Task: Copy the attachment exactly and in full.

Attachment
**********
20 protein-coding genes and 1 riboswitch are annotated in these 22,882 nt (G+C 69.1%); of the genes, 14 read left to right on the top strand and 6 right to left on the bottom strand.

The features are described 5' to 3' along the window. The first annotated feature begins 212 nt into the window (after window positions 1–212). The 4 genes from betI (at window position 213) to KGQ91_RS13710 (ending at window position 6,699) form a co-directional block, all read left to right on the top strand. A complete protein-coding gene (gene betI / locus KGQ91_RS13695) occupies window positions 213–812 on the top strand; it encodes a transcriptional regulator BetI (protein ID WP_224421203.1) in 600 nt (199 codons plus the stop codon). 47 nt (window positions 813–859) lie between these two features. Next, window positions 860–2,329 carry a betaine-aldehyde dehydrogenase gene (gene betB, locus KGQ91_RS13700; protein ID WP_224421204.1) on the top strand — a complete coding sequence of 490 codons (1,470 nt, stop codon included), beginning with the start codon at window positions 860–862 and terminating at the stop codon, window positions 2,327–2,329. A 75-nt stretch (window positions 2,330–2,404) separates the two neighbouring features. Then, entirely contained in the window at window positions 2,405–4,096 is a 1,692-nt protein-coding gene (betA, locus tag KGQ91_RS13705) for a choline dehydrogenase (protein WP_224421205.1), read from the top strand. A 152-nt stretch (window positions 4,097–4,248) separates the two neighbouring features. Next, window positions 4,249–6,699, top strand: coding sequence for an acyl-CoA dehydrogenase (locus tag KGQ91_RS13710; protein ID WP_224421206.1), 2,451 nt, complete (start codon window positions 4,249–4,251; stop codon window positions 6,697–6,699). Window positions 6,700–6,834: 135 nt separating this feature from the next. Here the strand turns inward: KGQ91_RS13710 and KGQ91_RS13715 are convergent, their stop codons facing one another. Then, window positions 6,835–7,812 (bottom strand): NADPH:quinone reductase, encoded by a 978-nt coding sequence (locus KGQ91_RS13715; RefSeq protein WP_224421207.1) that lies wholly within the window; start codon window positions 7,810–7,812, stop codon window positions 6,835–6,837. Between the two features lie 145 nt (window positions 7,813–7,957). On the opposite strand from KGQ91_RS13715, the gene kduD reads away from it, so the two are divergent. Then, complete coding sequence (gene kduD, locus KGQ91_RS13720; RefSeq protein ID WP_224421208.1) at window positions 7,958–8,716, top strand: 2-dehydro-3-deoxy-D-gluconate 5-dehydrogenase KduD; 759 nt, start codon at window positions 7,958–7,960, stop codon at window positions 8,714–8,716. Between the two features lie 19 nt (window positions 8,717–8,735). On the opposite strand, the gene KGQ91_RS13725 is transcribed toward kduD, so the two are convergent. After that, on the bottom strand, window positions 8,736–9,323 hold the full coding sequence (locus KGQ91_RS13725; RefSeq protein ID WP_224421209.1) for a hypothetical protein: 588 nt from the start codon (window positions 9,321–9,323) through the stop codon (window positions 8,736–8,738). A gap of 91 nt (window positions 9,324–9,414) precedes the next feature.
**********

20 protein-coding genes and 1 riboswitch are annotated in these 22,882 nt (G+C 69.1%); of the genes, 14 read left to right on the top strand and 6 right to left on the bottom strand.

The features are described 5' to 3' along the window. The first annotated feature begins 212 nt into the window (after window positions 1–212). The 4 genes from betI (at window position 213) to KGQ91_RS13710 (ending at window position 6,699) form a co-directional block, all read left to right on the top strand. A complete protein-coding gene (gene betI / locus KGQ91_RS13695) occupies window positions 213–812 on the top strand; it encodes a transcriptional regulator BetI (protein ID WP_224421203.1) in 600 nt (199 codons plus the stop codon). 47 nt (window positions 813–859) lie between these two features. Next, window positions 860–2,329 carry a betaine-aldehyde dehydrogenase gene (gene betB, locus KGQ91_RS13700; protein ID WP_224421204.1) on the top strand — a complete coding sequence of 490 codons (1,470 nt, stop codon included), beginning with the start codon at window positions 860–862 and terminating at the stop codon, window positions 2,327–2,329. A 75-nt stretch (window positions 2,330–2,404) separates the two neighbouring features. Then, entirely contained in the window at window positions 2,405–4,096 is a 1,692-nt protein-coding gene (betA, locus tag KGQ91_RS13705) for a choline dehydrogenase (protein WP_224421205.1), read from the top strand. A 152-nt stretch (window positions 4,097–4,248) separates the two neighbouring features. Next, window positions 4,249–6,699, top strand: coding sequence for an acyl-CoA dehydrogenase (locus tag KGQ91_RS13710; protein ID WP_224421206.1), 2,451 nt, complete (start codon window positions 4,249–4,251; stop codon window positions 6,697–6,699). Window positions 6,700–6,834: 135 nt separating this feature from the next. Here the strand turns inward: KGQ91_RS13710 and KGQ91_RS13715 are convergent, their stop codons facing one another. Then, window positions 6,835–7,812 (bottom strand): NADPH:quinone reductase, encoded by a 978-nt coding sequence (locus KGQ91_RS13715; RefSeq protein WP_224421207.1) that lies wholly within the window; start codon window positions 7,810–7,812, stop codon window positions 6,835–6,837. Between the two features lie 145 nt (window positions 7,813–7,957). On the opposite strand from KGQ91_RS13715, the gene kduD reads away from it, so the two are divergent. Then, complete coding sequence (gene kduD, locus KGQ91_RS13720; RefSeq protein ID WP_224421208.1) at window positions 7,958–8,716, top strand: 2-dehydro-3-deoxy-D-gluconate 5-dehydrogenase KduD; 759 nt, start codon at window positions 7,958–7,960, stop codon at window positions 8,714–8,716. Between the two features lie 19 nt (window positions 8,717–8,735). On the opposite strand, the gene KGQ91_RS13725 is transcribed toward kduD, so the two are convergent. After that, on the bottom strand, window positions 8,736–9,323 hold the full coding sequence (locus KGQ91_RS13725; RefSeq protein ID WP_224421209.1) for a hypothetical protein: 588 nt from the start codon (window positions 9,321–9,323) through the stop codon (window positions 8,736–8,738). A gap of 91 nt (window positions 9,324–9,414) precedes the next feature.